Over the past several decades, we have accumulated a sizeable public infrastructure deficit. As a result, a variety of infrastructure bottlenecks-traffic congested roads, clogged ports, and an antiquated air traffic system, to mention just a few-have begun to undercut our economy’s efficiency and undermine our quality of life.
One of the reasons for this infrastructure deficit is that our system for financing infrastructure has become increasingly inadequate with the passage of time and has not kept up with the practices of other advanced industrialized economies….
Source: Douglas Rediker, Heidi Crebo-Rediker, New America Foundation
June 9, 2008
From the summary:
America’s basic infrastructure is outdated, worn, and in some cases, failing. Most experts agree that it is inadequate for meeting the demands of the 21st-century global economy. If we are to remain competitive, we must invest in capital assets like roads, ports, bridges, mass transit, water systems, and broadband infrastructure. Many other countries — both rich and poor — see investing in infrastructure as imperative for economic survival and success in an increasingly competitive economic environment. But the United States has lagged in infrastructure investment, in both relative and absolute terms. We are spending less than 2 percent of GDP on infrastructure, while China and India are spending 9 percent and 5 percent of GDP, respectively.
If the nation’s infrastructure needs are apparent, so too are the limits on available funds in federal, state, and local government coffers. In this presidential election year, we can see these limits clearly, as the nation’s spending priorities are magnified by electoral politics. Although significant government funding will likely continue to play a key role in the development of public infrastructure, the scale of our funding needs increasingly compels us to look beyond government to close the financing gap. It is for this reason that public support for private sector infrastructure investment is essential.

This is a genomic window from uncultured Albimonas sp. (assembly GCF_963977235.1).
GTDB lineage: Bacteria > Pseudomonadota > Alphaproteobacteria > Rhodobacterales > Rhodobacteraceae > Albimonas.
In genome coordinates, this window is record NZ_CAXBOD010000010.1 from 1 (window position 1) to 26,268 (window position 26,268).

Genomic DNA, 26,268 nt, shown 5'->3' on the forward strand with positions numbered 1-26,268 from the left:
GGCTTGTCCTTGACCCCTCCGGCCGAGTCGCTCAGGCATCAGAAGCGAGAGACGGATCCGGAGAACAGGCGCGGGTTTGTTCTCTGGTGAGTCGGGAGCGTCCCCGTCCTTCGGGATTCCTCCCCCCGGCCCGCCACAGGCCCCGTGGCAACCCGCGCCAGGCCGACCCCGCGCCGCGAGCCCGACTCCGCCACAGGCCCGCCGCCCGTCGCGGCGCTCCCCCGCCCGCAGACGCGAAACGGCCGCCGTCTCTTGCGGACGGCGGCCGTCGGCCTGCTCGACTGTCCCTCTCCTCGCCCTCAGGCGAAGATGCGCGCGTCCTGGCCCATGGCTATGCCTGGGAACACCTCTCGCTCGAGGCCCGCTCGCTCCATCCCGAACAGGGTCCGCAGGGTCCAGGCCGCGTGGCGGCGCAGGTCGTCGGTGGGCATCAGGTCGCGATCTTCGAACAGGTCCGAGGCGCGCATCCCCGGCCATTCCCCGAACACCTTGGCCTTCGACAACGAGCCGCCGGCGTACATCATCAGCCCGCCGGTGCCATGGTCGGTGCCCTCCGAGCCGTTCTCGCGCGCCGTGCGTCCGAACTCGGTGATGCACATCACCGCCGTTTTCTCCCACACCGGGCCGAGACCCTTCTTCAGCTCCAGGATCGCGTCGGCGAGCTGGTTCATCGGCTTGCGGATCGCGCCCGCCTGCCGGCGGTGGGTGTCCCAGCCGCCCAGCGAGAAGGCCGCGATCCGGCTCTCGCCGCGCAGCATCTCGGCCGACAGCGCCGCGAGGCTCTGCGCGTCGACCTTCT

The good news is that while the federal government struggles to find funds to address its spending needs there is abundant private capital for infrastructure investment. An estimated $400 billion in global funds are available for equity investment in infrastructure, and the funds available to support the debt component amount to several trillion dollars if we include global central bank reserves, global pension funds, and sovereign wealth funds. Rather than focus on these large pools of global capital as a threat, we should view them as an opportunity. So, while we have enormous infrastructure financing needs, there are also enormous pools of capital available for investment. The trick is to bring the two together in a commercial, sustainable, and politically acceptable way.
Source: Kevin Carey and Marguerite Roza, Education Sector Reports, May 15, 2008
From the summary:
Federal, state, and local policies designed to distribute education funds systematically provide more money to higher-income students and wealthier schools.
Source: United States Government Accountability Office, GAO-08-783R, April 2008
Our updated simulations continue to illustrate that the long-term fiscal outlook is unsustainable. Despite some improvement in the long-term outlook for federal health and retirement spending, the federal government still faces large and growing structural deficits driven primarily by rising health care costs and known demographic trends.